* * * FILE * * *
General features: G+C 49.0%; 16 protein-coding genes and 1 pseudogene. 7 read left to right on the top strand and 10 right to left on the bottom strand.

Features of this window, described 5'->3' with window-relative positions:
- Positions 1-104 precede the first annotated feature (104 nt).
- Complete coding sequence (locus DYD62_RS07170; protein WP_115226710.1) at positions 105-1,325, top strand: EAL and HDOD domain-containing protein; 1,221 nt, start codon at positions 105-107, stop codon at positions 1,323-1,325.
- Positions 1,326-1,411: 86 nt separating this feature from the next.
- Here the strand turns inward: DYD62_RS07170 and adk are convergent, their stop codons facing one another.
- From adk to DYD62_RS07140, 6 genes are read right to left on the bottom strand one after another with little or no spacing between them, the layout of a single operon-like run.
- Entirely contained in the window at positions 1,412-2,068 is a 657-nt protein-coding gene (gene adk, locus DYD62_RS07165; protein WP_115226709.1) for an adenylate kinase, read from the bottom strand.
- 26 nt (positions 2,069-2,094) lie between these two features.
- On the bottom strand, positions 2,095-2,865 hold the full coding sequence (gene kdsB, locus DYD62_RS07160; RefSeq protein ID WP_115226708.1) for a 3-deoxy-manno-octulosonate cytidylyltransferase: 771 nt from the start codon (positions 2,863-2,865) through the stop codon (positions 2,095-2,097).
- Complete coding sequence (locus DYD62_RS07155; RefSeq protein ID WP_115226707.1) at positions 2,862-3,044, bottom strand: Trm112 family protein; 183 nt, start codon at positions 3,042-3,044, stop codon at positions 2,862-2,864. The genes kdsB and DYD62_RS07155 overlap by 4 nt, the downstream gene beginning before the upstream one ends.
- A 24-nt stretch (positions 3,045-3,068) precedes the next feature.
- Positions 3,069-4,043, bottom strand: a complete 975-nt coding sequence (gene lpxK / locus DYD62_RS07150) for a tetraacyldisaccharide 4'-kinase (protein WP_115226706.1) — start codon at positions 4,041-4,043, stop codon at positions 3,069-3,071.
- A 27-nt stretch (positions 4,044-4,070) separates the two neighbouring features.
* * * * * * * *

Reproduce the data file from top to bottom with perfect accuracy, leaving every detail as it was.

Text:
General features: G+C 49.0%; 16 protein-coding genes and 1 pseudogene. 7 read left to right on the top strand and 10 right to left on the bottom strand.

Features of this window, described 5'->3' with window-relative positions:
- Positions 1-104 precede the first annotated feature (104 nt).
- Complete coding sequence (locus DYD62_RS07170; protein WP_115226710.1) at positions 105-1,325, top strand: EAL and HDOD domain-containing protein; 1,221 nt, start codon at positions 105-107, stop codon at positions 1,323-1,325.
- Positions 1,326-1,411: 86 nt separating this feature from the next.
- Here the strand turns inward: DYD62_RS07170 and adk are convergent, their stop codons facing one another.
- From adk to DYD62_RS07140, 6 genes are read right to left on the bottom strand one after another with little or no spacing between them, the layout of a single operon-like run.
- Entirely contained in the window at positions 1,412-2,068 is a 657-nt protein-coding gene (gene adk, locus DYD62_RS07165; protein WP_115226709.1) for an adenylate kinase, read from the bottom strand.
- 26 nt (positions 2,069-2,094) lie between these two features.
- On the bottom strand, positions 2,095-2,865 hold the full coding sequence (gene kdsB, locus DYD62_RS07160; RefSeq protein ID WP_115226708.1) for a 3-deoxy-manno-octulosonate cytidylyltransferase: 771 nt from the start codon (positions 2,863-2,865) through the stop codon (positions 2,095-2,097).
- Complete coding sequence (locus DYD62_RS07155; RefSeq protein ID WP_115226707.1) at positions 2,862-3,044, bottom strand: Trm112 family protein; 183 nt, start codon at positions 3,042-3,044, stop codon at positions 2,862-2,864. The genes kdsB and DYD62_RS07155 overlap by 4 nt, the downstream gene beginning before the upstream one ends.
- A 24-nt stretch (positions 3,045-3,068) precedes the next feature.
- Positions 3,069-4,043, bottom strand: a complete 975-nt coding sequence (gene lpxK / locus DYD62_RS07150) for a tetraacyldisaccharide 4'-kinase (protein WP_115226706.1) — start codon at positions 4,041-4,043, stop codon at positions 3,069-3,071.
- A 27-nt stretch (positions 4,044-4,070) separates the two neighbouring features.